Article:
Almost half of all LGBs dropped in Southeast Asia directly hit their target and most others hit within 25 feet. By the war's end, laser guidance kits turned standard bombs into "smart bombs," making them 100 times more effective than free-fall, unguided bombs.

The USAF also successfully used guided AGM-45 Shrike and AGM-78 Standard Anti-radiation missiles against Surface-to-Air Missile (SAM) sites.

Martin AGM-12B Bullpup A
Martin Marietta AGM-12C Bullpup B
Rockwell International GBU-8 Electro-Optical Guided Bomb
Martin Marietta AGM-62 Walleye I
Texas Instruments BOLT-117 Laser Guided Bomb
AGM-45 Shrike Anti-Radar Missile
AGM-78 Standard Anti-radiation Missile

1970s to Desert Storm

The USAF continued to develop even more effective PGMs in the 1970s and 1980s. The USAF also introduced more advanced targeting designation systems like the Pave Tack and LANTIRN. These new PGMs and systems produced unprecedented effects during Operation Desert Storm in 1991. For the first time, the general public saw the spectacular results of these weapons, leading to the widespread use of the term "smart weapons."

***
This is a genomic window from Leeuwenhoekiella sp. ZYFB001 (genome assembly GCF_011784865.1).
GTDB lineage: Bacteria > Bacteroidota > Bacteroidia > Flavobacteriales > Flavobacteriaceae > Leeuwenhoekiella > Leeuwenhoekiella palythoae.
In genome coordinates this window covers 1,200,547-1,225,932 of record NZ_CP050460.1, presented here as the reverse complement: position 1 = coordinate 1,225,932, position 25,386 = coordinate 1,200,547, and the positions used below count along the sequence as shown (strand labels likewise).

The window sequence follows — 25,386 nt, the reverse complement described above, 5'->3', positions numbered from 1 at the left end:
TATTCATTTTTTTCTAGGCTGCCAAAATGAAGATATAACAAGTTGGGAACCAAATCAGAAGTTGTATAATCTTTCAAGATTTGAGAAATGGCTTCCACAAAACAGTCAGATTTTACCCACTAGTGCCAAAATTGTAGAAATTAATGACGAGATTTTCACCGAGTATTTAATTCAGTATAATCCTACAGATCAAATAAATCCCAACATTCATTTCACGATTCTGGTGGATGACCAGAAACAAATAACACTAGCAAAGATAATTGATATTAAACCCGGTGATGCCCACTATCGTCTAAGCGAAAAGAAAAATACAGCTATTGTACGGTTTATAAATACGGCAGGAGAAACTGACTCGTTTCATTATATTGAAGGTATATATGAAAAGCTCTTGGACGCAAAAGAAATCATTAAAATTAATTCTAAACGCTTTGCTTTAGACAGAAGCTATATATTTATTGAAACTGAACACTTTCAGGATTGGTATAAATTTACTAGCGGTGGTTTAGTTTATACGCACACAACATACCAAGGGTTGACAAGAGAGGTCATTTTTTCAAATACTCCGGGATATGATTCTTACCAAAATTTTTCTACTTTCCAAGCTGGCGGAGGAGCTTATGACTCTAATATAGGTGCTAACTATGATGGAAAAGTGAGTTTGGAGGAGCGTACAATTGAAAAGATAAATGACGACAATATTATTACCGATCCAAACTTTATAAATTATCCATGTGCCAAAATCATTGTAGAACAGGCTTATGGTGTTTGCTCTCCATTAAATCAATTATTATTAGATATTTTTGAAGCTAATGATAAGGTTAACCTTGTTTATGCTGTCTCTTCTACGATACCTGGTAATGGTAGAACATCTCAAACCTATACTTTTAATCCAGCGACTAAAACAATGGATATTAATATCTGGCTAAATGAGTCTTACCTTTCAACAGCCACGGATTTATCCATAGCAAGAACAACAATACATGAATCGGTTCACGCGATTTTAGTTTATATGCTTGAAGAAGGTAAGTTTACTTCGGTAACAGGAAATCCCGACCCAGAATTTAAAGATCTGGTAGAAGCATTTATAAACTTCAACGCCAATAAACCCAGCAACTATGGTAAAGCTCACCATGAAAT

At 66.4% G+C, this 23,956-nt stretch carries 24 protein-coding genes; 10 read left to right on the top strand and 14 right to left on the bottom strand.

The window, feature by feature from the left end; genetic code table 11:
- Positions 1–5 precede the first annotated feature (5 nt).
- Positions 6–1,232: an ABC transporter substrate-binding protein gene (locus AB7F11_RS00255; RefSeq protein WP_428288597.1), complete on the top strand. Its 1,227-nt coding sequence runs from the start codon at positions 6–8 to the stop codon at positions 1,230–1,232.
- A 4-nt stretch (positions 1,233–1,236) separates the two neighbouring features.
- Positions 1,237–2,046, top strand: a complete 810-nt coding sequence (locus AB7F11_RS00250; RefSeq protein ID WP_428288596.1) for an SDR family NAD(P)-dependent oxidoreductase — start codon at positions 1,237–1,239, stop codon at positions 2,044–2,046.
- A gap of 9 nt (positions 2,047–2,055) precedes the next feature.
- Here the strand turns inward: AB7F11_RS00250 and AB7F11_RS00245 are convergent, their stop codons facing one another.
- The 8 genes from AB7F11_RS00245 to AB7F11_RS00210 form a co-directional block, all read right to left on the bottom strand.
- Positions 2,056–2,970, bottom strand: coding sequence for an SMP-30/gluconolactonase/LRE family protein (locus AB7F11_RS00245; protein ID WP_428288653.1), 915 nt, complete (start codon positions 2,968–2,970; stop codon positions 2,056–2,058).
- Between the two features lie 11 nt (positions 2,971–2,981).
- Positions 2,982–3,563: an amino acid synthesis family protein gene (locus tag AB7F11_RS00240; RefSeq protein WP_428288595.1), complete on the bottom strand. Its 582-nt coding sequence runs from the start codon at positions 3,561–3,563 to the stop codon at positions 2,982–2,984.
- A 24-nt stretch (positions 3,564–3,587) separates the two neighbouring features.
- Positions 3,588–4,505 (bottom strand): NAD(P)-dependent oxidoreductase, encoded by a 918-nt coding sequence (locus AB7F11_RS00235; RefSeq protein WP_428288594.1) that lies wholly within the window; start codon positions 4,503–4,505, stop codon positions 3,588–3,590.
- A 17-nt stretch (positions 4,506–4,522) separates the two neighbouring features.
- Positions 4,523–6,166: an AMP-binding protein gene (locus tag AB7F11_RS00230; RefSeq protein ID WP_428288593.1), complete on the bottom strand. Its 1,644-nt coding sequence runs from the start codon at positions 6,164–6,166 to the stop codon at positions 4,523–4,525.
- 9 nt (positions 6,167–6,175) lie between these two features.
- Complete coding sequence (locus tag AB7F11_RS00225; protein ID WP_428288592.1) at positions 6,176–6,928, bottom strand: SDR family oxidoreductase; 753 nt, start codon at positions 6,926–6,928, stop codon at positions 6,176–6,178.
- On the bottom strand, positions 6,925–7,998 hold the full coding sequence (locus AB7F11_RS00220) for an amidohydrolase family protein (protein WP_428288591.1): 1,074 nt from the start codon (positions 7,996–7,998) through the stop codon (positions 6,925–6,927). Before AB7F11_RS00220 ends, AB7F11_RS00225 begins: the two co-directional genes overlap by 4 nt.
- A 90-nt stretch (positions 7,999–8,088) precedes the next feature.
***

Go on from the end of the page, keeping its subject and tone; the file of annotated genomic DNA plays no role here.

AN/AVQ-23 Pave Spike
GBU-15 Modular Guided Weapon System
AGM-65 Maverick
Ford Aerospace AN/AVQ-26 Pave Tack
GBU-24 Paveway III
Martin Marietta LANTIRN Navigation and Targeting System

1990s to Today

Building on the success of laser guided bombs, the USAF developed targeting designators that used additional means -- such as GPS -- to guide PGMs to their targets. These targeting designators can be found in aircraft sensor turrets, pods and even in hand-held ground systems.